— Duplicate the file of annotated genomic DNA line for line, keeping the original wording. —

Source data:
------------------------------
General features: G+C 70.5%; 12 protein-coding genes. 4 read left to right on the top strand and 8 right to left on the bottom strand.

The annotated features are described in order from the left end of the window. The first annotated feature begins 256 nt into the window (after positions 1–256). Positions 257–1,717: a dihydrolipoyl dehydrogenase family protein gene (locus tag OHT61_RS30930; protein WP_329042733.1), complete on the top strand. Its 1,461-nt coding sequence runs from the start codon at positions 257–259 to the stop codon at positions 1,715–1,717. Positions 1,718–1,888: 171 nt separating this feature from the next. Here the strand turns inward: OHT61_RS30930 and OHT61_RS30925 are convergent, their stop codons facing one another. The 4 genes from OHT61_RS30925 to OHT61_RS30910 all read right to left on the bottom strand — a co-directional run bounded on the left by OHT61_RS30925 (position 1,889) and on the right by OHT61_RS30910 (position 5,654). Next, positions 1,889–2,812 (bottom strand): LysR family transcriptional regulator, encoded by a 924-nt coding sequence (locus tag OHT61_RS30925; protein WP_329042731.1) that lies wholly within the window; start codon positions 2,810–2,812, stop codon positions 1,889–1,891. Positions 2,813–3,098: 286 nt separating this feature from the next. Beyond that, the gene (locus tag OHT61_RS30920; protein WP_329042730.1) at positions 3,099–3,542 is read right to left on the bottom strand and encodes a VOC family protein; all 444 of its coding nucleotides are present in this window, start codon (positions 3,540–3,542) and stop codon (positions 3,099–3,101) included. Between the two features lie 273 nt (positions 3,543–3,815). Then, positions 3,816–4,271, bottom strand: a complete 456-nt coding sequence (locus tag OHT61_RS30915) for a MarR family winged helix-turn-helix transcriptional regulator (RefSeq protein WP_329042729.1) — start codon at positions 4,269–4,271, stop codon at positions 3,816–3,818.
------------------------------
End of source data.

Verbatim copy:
General features: G+C 70.5%; 12 protein-coding genes. 4 read left to right on the top strand and 8 right to left on the bottom strand.

The annotated features are described in order from the left end of the window. The first annotated feature begins 256 nt into the window (after positions 1–256). Positions 257–1,717: a dihydrolipoyl dehydrogenase family protein gene (locus tag OHT61_RS30930; protein WP_329042733.1), complete on the top strand. Its 1,461-nt coding sequence runs from the start codon at positions 257–259 to the stop codon at positions 1,715–1,717. Positions 1,718–1,888: 171 nt separating this feature from the next. Here the strand turns inward: OHT61_RS30930 and OHT61_RS30925 are convergent, their stop codons facing one another. The 4 genes from OHT61_RS30925 to OHT61_RS30910 all read right to left on the bottom strand — a co-directional run bounded on the left by OHT61_RS30925 (position 1,889) and on the right by OHT61_RS30910 (position 5,654). Next, positions 1,889–2,812 (bottom strand): LysR family transcriptional regulator, encoded by a 924-nt coding sequence (locus tag OHT61_RS30925; protein WP_329042731.1) that lies wholly within the window; start codon positions 2,810–2,812, stop codon positions 1,889–1,891. Positions 2,813–3,098: 286 nt separating this feature from the next. Beyond that, the gene (locus tag OHT61_RS30920; protein WP_329042730.1) at positions 3,099–3,542 is read right to left on the bottom strand and encodes a VOC family protein; all 444 of its coding nucleotides are present in this window, start codon (positions 3,540–3,542) and stop codon (positions 3,099–3,101) included. Between the two features lie 273 nt (positions 3,543–3,815). Then, positions 3,816–4,271, bottom strand: a complete 456-nt coding sequence (locus tag OHT61_RS30915) for a MarR family winged helix-turn-helix transcriptional regulator (RefSeq protein WP_329042729.1) — start codon at positions 4,269–4,271, stop codon at positions 3,816–3,818.